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Pacific Crest Trail Gearlist

Five years ago, I started hiking the Pacific Crest Trail. My friend Jenna came to see me off.
Five years ago, I started hiking the Pacific Crest Trail. My friend Jenna came to see me off.

This weekend marked the 5 year anniversary of my PCT thru-hike. Although I’ve been back there and have about half the PCT miles done as section hikes since then, nothing quite beats the trepidation, excitement, and the unknown of the first time. In honor of that day, I’m posting my gearlist from 2009. Surprisingly, I would change very few things. Since this gear is old, this would also make a fantastic discount ultralight gear list–many things on this list are older models, but still work great. Hope you enjoy this ArcBlast from the past!

Packing

ItemBrandModelWeight (oz)General Notes
backpackGossamer GearG57.8Carried from Sierra to the end, really torn up at the end, hydration pocket and side pockets are nice design, cuben fiber hot on back
pack linerHeftyTrash Compactor Bag (white)2Sent myself a new one in mail drop resupply boxes every 500 miles
Subtotal9.8

The G5 already had a PCT thru-hike on it and after another hiker improperly handled it, developed a tear. I switched out to the Z-packs Arcblast and carried that from Kennedy Meadows until the end.

Sleeping

ItemBrandModelWeight (oz)General Notes
down sleeping bagWestern MountaineeringUltralite Mummy Bag (20 degree)29I love this bag. It was a bit hot for a week in NorCal only
BivyMountain Laurel DesignsEarly version of the Superlite Bivyuperlite Bivy7Worked well for bugs. Most nights on the PCT, cowboy camped with the bivy and didn't use the shelter. Useful for hot days when the sleeping bag was too hot, too!
sleeping padGossamer GearGossamer Gear5Was enough insulation for the PCT.
Subtotal41
Pack explosion in Southern California
Pack explosion in Southern California

Shelter

ItemBrandModelWeightGeneral Notes
tarp / ponchoSix Moon DesignsGatewood CapeGatewood Cape11Used it maybe 7 nights the whole trip. Not advisable for 2 people.
stakesMountain Laurel Designs6 x Titanium & 4 x one gram stakes1.7
guylinesBackpacking LightAirCore NANO Dyneema Cord Kit0.8
mini-biners for linesMountain Laurel Designs8 x Superfly min biners1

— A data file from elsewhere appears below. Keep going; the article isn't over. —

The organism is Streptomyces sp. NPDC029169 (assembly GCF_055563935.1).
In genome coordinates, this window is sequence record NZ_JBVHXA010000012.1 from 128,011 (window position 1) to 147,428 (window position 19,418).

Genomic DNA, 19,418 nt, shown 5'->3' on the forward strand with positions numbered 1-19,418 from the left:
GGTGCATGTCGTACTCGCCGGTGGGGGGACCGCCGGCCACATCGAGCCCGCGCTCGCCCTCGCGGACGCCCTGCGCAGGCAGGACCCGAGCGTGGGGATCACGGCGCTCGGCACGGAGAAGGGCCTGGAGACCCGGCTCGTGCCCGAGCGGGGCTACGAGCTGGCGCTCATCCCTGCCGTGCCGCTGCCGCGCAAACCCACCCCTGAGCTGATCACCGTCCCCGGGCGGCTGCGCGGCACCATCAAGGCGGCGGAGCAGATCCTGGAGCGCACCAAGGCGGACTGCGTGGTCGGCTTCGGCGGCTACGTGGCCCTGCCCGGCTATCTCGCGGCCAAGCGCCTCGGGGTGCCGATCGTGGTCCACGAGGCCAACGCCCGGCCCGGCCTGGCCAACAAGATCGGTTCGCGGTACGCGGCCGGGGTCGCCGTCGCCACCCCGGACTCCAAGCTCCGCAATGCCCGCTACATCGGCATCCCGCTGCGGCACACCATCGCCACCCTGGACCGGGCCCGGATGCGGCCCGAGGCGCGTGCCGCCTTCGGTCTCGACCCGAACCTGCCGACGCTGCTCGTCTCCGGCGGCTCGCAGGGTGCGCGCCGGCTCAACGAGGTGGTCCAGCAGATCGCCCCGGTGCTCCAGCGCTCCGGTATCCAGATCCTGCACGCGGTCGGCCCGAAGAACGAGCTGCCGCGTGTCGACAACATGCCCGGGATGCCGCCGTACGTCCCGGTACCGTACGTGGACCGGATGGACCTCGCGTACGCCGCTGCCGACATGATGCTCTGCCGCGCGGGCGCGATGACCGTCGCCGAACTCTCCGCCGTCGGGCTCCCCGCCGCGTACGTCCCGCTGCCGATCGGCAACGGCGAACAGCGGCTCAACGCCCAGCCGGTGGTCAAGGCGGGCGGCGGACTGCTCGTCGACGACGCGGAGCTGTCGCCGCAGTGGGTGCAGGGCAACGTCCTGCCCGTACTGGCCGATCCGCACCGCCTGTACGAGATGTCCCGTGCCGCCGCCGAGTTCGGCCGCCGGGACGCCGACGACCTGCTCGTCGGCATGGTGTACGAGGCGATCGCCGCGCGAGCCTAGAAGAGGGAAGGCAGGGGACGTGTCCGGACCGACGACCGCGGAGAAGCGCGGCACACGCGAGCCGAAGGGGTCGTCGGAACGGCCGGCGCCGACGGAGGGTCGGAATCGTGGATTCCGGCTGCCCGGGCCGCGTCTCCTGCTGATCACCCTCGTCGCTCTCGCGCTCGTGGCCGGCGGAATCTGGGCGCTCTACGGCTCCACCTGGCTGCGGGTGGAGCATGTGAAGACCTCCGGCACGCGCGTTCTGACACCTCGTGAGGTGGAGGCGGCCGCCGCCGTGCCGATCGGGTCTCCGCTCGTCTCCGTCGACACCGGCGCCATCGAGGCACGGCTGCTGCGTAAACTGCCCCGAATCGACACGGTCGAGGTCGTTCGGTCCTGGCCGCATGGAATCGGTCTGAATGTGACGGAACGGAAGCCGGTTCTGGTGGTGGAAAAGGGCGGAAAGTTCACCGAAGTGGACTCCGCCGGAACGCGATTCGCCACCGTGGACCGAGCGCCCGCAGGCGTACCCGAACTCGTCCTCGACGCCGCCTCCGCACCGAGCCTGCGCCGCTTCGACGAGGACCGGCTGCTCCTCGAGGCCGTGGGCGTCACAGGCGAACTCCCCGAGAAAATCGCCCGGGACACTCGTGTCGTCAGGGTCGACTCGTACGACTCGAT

Subtotal14.6
The top of Forester Pass, the highest point on the PCT
The top of Forester Pass, the highest point on the PCT

Food / Hydration

ItemBrandModelWeightGeneral Notes
food bagMountain Laurel DesignSpectralite 1500 cL0.39
Daily snack bagZiploclarge freezer bag0.1
trash ZiplocZiploclarge freezer bag0.1
Bags that hold dinner and snacksZiplocQuart size0.15
eating utensilLight My Fire Titanium Spork0.4
Rehydration ContainerPlastic frosting container with screw on cap Used for rehydrating food. Doesn't take long to rehydrate food in the desert--very long in the Sierra. Beware exploding pea soup.
Hydration bagPlatypusPlatypus 2.0 Hoser Hydration system4
Water treatmentAqua MiraChlorine Dioxide Water Purification Treatment Drops3Not sold in Cali. Buy in bulk and stick in bounce box
Subtotal8.14
Wearing the Gatewood Cape as raingear on my last day on the PCT
Wearing the Gatewood Cape as raingear on my last day on the PCT

First Aid / Toiletries

ItemBrandModelWeightGeneral Notes
anti-inflammatoriesIbuprofen 200mg x 10 (in Ziploc)0.1
sunscreen for hands, facehigh SPF1Buy small bottles in bulk and send in mail drops
hygienePurellMini Purell handsanitizer .5 oz container0.5Buy in bulk and send in mail drops
toothbrushbroken in half0.2
toothpaste / soapDr. Bronner's Small dropper bottle filled with a little Dr. B0.2If you can get used to the different taste, it is multiuse!
anti-diarrheageneric x 6 (in Ziploc w/other pills)0.05
Subtotal2.35
Muir Hut on top of Muir Pass.
Muir Hut on top of Muir Pass.

Miscellaneous

ItemBrandModelWeightGeneral Notes
walletALL-ETTJunior Billfold0.1
cards & cashdriver's license, debit card, cash (passport for Canada)0.3
Cell phone and charger2.7Verizon probably has better coverage. I had AT&T and was fine in most places, though.
LED headlampPetzlTikka XP3.1Easy to nighthike on the PCT (minus bears and rattlers), nice to have for that
Mp3 playerRCA Lyra mp3 player (including 1 AAA battery)2I carried an ipod nano with a solar panel until Tahoe, but it didn't work well and destoryed my ipod. The lyra (a model which isn't sold anymore that runs on batteries) is a great thru-hiking mp3 player
extra lithium batteriesfor mp3 player and headlamp2I became enamored with lithiums on the CDT. They cost more, but weigh a lot less and last longer.
cameraNikonNikon Coolpix4It was light and cheap and survived the trail despite rain and sand. Could've taken better photos, but not for the price.
resupply Listnumbered reference list of items to be mailed to me0.1
Subtotal14.3
Oregon Washington highpoint
Oregon Washington highpoint

Navigation

ItemBrandModelWeightSierra or desert extra weightGeneral Notes
Guidebook bagZiploclarge freezer bag0.2
Yogi's PCT Handbookuse margins for journal 5A must.
journalBicpen (use guidebook for journal & phonecard info)0.1
Subtotal5.3
Resupply boxes in Etna, CA
Resupply boxes in Etna, CA

Extra Clothing

ItemBrandModelWeightGeneral Notes
wind shirtPatagoniaHoudini Windshirt3Carried this jacket for the whole Triple Crown. The new model is slightly heavier.
raingearGatewood capeponcho (see Shelter)0A bit billowy, but given that it barely rains on the PCT, worth the weight and cost.
Long sleeve shirtSmartwoolMicroweight Longsleeve Crew4Great warmth to weight ratio, but could last longer